Not long after getting in the water I caught a small green sunfish and while drifting the black foam spider down the center of the creek, I caught a nice little bass that shot straight up out of the water and I had to maintain pressure on so it wouldn't wrap itself around a rock or branch along the shoreline.

Typical of a river bass, it fought hard but eventually gave in and I brought it to hand. It was about 12 inches long and spunky. The fish was cool to the touch as were all the other fish I caught as the water flowing through the shade of the trees was also cool.

Moving upstream, I caught more green sunfish and another small bass. In a new-to-me narrow section that had a pool between two and three feet deep I finally caught another Rio Grande Cichlid. This one seemed a little different than others and I wonder if maybe it had bred with some other fish though I am positive it is a Rio as you can see from the photo.

About this time, a deer bolted from the brush and scared the crap out of me. Of course there are so many deer in the area that I was bound to come across one. I kept on.

I eventually got to a fork and stayed to the left until I got to a wide and slower section of the creek and could see small catfish but was not able to entice one. I caught some more green sunfish that were big enough that I could stick my thumb in the their mouths to lip them. I headed back downstream and caught a few more sunfish before leaving.

It was a lovely time on the water. I saw blooming red salvia plants along the shore and big red crayfish in the clear water. Vultures were perched high up in one of the trees. Some golden and red leaves occasionally dropped to the water so I expect Autumn is not to far off.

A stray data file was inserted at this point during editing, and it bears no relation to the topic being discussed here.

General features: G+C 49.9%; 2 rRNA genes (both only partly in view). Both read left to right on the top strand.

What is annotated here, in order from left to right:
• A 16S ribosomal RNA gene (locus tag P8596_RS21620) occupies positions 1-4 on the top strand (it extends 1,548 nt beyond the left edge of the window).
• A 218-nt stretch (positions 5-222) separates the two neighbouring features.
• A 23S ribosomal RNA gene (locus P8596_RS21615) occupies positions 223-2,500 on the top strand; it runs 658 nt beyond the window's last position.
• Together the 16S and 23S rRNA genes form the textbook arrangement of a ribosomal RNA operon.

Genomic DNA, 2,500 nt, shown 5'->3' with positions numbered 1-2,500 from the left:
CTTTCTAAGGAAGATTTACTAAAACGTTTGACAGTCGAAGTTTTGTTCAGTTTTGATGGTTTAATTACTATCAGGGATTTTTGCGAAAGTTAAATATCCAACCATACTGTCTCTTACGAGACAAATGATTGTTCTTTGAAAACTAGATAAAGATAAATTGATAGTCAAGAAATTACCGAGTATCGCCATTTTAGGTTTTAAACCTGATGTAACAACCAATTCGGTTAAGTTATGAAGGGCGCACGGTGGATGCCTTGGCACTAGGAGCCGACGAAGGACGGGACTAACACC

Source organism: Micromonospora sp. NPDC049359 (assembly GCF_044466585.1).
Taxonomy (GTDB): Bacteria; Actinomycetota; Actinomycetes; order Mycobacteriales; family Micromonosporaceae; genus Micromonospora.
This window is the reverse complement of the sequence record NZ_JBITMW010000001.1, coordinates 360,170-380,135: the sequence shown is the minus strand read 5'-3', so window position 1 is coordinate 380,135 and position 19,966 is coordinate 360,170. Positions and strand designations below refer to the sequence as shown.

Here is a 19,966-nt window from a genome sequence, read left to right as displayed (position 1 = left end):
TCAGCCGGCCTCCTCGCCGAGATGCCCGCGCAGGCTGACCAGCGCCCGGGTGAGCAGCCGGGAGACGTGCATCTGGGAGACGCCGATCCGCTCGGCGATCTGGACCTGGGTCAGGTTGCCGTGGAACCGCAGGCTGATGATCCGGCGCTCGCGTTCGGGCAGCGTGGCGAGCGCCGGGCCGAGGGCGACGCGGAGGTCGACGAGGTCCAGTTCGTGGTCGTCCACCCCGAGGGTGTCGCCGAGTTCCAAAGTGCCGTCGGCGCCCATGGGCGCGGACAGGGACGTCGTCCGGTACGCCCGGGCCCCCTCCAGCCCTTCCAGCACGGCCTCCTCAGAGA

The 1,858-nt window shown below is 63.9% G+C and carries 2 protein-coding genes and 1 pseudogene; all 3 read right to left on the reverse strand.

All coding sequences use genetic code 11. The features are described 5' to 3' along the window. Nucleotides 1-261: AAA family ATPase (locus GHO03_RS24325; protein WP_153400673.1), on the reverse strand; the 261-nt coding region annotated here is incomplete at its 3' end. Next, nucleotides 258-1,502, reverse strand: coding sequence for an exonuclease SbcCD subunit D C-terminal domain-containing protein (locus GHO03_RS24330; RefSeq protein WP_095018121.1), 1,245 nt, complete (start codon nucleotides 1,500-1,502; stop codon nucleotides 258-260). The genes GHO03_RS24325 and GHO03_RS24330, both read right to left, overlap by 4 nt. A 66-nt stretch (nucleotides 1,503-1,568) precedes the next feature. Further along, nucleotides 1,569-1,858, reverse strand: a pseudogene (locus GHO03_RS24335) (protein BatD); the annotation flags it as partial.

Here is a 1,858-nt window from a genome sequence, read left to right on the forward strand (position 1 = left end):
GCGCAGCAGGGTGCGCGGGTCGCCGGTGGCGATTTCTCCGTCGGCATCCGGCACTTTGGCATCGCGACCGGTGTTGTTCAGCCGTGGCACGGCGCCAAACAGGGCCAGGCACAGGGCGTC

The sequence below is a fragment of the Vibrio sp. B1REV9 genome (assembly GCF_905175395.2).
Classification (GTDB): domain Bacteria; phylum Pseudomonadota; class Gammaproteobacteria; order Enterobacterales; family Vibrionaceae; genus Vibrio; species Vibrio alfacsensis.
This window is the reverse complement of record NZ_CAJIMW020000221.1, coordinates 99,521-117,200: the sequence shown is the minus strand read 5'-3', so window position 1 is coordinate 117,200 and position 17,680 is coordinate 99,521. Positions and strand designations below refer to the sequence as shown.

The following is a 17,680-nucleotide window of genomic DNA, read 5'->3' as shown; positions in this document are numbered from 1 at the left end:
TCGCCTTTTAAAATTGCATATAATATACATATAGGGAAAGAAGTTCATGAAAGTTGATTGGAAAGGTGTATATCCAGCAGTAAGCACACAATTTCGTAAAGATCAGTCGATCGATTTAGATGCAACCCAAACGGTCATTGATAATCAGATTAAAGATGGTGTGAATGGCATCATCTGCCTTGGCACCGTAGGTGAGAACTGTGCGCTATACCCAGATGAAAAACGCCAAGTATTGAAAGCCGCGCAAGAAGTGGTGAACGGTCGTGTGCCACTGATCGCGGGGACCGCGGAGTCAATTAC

As soon as Fall weather starts to come, I really need to revisit my old fishing spots on Lake Travis. I look forward to it.

Monday, September 01, 2008

Rio Fest on Brushy Creek

Having grown up in deep south Texas, a.k.a. the Rio Grande Valley, I am aware that the city of Harlingen has an annual festival called RioFest that occurs in the spring. Today I had a rio fest of my own but it was in no way related to the one just mentioned.

This afternoon, I decided to beat the close to 100 degree heat by wet wading the cool tree lined waters of Brushy Creek. I had gotten a tip from Chris at the Living Waters fly shop on Saturday of new spot to try.

This new spot was nice. There was plenty of room to cast the 8'6" 4wt I brought with me. I was in the water around 5pm and proceeded to wade and fish upstream. After a few casts drifting a black foam spider, I caught a tiny bass. I then caught a green sunfish.